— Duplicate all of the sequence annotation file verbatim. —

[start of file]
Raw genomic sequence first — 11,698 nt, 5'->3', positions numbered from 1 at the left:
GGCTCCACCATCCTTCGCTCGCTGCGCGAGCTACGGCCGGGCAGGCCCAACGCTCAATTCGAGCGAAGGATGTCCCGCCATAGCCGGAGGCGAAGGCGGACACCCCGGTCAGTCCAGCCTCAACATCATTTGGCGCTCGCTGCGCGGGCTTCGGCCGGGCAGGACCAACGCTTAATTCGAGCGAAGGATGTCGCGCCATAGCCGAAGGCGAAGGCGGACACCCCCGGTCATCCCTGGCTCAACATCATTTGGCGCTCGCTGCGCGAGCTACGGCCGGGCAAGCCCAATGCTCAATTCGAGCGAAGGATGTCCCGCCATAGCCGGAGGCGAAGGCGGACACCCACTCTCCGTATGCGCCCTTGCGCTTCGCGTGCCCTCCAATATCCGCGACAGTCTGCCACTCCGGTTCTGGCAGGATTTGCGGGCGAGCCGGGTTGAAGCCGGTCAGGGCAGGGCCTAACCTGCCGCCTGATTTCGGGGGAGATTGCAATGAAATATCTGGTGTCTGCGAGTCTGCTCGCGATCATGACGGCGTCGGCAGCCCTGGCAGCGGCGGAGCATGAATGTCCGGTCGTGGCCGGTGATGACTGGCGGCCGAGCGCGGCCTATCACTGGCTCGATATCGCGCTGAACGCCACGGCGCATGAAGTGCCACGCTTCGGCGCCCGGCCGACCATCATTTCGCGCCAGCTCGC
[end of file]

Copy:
Raw genomic sequence first — 11,698 nt, 5'->3', positions numbered from 1 at the left:
GGCTCCACCATCCTTCGCTCGCTGCGCGAGCTACGGCCGGGCAGGCCCAACGCTCAATTCGAGCGAAGGATGTCCCGCCATAGCCGGAGGCGAAGGCGGACACCCCGGTCAGTCCAGCCTCAACATCATTTGGCGCTCGCTGCGCGGGCTTCGGCCGGGCAGGACCAACGCTTAATTCGAGCGAAGGATGTCGCGCCATAGCCGAAGGCGAAGGCGGACACCCCCGGTCATCCCTGGCTCAACATCATTTGGCGCTCGCTGCGCGAGCTACGGCCGGGCAAGCCCAATGCTCAATTCGAGCGAAGGATGTCCCGCCATAGCCGGAGGCGAAGGCGGACACCCACTCTCCGTATGCGCCCTTGCGCTTCGCGTGCCCTCCAATATCCGCGACAGTCTGCCACTCCGGTTCTGGCAGGATTTGCGGGCGAGCCGGGTTGAAGCCGGTCAGGGCAGGGCCTAACCTGCCGCCTGATTTCGGGGGAGATTGCAATGAAATATCTGGTGTCTGCGAGTCTGCTCGCGATCATGACGGCGTCGGCAGCCCTGGCAGCGGCGGAGCATGAATGTCCGGTCGTGGCCGGTGATGACTGGCGGCCGAGCGCGGCCTATCACTGGCTCGATATCGCGCTGAACGCCACGGCGCATGAAGTGCCACGCTTCGGCGCCCGGCCGACCATCATTTCGCGCCAGCTCGC